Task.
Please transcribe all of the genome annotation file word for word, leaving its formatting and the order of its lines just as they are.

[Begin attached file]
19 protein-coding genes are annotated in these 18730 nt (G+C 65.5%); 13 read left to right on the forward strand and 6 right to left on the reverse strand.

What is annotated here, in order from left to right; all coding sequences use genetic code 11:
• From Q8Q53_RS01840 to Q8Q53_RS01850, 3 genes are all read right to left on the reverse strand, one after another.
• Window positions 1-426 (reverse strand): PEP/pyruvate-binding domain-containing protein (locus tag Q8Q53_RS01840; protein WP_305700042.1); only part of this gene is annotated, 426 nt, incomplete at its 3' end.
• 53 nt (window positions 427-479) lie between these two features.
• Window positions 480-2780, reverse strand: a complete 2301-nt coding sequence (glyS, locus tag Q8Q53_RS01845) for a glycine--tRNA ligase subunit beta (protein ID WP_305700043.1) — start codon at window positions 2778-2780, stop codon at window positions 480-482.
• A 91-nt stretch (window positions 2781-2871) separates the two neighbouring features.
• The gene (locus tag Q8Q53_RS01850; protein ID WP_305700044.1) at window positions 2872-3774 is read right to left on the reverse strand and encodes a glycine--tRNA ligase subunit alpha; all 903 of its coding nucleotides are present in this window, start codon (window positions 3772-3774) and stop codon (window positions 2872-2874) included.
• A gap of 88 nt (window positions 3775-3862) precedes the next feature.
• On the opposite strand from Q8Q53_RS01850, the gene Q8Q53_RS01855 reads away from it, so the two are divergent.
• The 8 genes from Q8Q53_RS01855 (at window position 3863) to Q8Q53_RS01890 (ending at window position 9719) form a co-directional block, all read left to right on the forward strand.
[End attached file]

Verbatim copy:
19 protein-coding genes are annotated in these 18730 nt (G+C 65.5%); 13 read left to right on the forward strand and 6 right to left on the reverse strand.

What is annotated here, in order from left to right; all coding sequences use genetic code 11:
• From Q8Q53_RS01840 to Q8Q53_RS01850, 3 genes are all read right to left on the reverse strand, one after another.
• Window positions 1-426 (reverse strand): PEP/pyruvate-binding domain-containing protein (locus tag Q8Q53_RS01840; protein WP_305700042.1); only part of this gene is annotated, 426 nt, incomplete at its 3' end.
• 53 nt (window positions 427-479) lie between these two features.
• Window positions 480-2780, reverse strand: a complete 2301-nt coding sequence (glyS, locus tag Q8Q53_RS01845) for a glycine--tRNA ligase subunit beta (protein ID WP_305700043.1) — start codon at window positions 2778-2780, stop codon at window positions 480-482.
• A 91-nt stretch (window positions 2781-2871) separates the two neighbouring features.
• The gene (locus tag Q8Q53_RS01850; protein ID WP_305700044.1) at window positions 2872-3774 is read right to left on the reverse strand and encodes a glycine--tRNA ligase subunit alpha; all 903 of its coding nucleotides are present in this window, start codon (window positions 3772-3774) and stop codon (window positions 2872-2874) included.
• A gap of 88 nt (window positions 3775-3862) precedes the next feature.
• On the opposite strand from Q8Q53_RS01850, the gene Q8Q53_RS01855 reads away from it, so the two are divergent.
• The 8 genes from Q8Q53_RS01855 (at window position 3863) to Q8Q53_RS01890 (ending at window position 9719) form a co-directional block, all read left to right on the forward strand.